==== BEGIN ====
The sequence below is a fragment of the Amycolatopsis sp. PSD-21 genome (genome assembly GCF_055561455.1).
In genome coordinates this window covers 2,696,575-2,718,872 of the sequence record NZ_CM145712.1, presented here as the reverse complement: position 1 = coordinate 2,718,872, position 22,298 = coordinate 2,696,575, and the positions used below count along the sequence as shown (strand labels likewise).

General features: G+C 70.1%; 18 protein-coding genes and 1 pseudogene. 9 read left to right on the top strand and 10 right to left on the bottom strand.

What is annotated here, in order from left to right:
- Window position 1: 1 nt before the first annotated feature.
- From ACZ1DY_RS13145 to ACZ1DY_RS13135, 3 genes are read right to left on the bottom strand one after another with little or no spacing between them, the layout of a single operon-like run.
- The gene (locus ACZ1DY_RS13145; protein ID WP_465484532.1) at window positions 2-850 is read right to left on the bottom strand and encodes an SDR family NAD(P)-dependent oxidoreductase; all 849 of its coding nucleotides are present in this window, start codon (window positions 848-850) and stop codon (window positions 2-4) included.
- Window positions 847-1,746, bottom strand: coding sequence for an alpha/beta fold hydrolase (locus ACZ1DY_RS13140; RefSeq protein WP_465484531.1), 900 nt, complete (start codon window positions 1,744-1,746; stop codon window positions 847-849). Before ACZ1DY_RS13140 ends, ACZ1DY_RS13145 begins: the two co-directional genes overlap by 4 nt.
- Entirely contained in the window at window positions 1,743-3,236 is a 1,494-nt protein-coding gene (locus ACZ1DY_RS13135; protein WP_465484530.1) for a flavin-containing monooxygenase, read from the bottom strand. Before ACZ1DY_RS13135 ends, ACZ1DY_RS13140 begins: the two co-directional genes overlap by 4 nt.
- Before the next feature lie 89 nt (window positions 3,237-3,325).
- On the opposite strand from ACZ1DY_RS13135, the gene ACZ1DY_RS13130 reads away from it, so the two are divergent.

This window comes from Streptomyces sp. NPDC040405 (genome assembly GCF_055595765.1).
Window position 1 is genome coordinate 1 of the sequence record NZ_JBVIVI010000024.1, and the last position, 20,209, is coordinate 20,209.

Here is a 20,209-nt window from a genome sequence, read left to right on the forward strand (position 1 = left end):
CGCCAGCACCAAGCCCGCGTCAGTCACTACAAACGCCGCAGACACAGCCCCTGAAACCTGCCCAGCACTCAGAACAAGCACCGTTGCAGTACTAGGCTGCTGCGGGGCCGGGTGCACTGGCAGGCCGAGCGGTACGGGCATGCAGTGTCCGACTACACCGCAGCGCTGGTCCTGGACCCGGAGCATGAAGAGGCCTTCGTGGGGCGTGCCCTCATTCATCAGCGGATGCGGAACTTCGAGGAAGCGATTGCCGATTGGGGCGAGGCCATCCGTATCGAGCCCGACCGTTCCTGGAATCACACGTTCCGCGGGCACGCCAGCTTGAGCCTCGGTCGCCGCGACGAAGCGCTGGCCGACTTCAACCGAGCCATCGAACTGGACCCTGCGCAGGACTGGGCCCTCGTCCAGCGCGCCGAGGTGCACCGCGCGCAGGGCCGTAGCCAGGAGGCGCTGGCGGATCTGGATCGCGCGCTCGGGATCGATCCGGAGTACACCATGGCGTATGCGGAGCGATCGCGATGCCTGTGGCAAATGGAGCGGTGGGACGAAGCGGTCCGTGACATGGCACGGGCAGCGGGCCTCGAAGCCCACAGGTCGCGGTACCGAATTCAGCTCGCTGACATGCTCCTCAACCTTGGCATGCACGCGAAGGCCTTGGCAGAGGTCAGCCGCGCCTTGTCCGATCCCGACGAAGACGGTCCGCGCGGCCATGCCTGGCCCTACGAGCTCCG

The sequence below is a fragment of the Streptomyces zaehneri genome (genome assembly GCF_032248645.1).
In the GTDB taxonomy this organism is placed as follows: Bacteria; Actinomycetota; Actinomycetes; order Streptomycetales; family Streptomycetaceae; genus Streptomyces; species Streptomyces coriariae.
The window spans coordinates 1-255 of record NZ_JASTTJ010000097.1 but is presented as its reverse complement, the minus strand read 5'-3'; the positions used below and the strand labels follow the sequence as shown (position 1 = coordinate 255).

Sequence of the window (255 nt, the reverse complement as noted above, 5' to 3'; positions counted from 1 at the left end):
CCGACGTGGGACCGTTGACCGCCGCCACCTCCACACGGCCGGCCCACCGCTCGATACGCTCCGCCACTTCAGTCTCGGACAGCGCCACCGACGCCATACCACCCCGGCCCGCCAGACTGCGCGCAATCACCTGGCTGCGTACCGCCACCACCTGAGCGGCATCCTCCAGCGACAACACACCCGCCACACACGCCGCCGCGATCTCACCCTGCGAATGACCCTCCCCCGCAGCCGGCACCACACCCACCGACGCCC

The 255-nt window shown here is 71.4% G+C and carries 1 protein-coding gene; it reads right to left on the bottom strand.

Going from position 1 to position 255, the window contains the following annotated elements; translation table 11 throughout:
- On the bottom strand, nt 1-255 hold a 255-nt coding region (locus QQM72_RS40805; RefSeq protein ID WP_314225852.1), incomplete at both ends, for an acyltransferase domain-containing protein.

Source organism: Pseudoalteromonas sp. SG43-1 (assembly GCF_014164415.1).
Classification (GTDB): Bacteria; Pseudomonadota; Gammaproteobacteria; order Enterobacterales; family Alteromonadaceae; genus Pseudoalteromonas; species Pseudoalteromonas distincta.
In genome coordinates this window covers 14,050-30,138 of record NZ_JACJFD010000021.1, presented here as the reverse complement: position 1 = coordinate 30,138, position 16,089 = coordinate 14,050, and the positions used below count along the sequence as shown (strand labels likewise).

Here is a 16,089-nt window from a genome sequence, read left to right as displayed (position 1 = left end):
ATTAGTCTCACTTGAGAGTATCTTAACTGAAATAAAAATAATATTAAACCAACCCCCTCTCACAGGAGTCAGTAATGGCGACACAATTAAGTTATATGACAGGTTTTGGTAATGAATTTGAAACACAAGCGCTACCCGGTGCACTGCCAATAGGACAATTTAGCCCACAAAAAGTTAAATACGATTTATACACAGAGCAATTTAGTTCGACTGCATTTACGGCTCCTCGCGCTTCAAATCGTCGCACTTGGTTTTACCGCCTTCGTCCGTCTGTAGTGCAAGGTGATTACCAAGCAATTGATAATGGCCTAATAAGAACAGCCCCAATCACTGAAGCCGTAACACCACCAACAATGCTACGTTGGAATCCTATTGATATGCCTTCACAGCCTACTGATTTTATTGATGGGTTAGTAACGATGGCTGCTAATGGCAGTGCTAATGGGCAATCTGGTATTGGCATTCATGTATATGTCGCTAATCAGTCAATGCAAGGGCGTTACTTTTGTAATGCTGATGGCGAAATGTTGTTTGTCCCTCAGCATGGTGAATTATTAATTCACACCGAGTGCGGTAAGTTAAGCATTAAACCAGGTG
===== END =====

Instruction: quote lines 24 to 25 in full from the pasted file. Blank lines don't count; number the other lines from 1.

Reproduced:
Source organism: Pseudoalteromonas sp. SG43-1 (assembly GCF_014164415.1).
Classification (GTDB): Bacteria; Pseudomonadota; Gammaproteobacteria; order Enterobacterales; family Alteromonadaceae; genus Pseudoalteromonas; species Pseudoalteromonas distincta.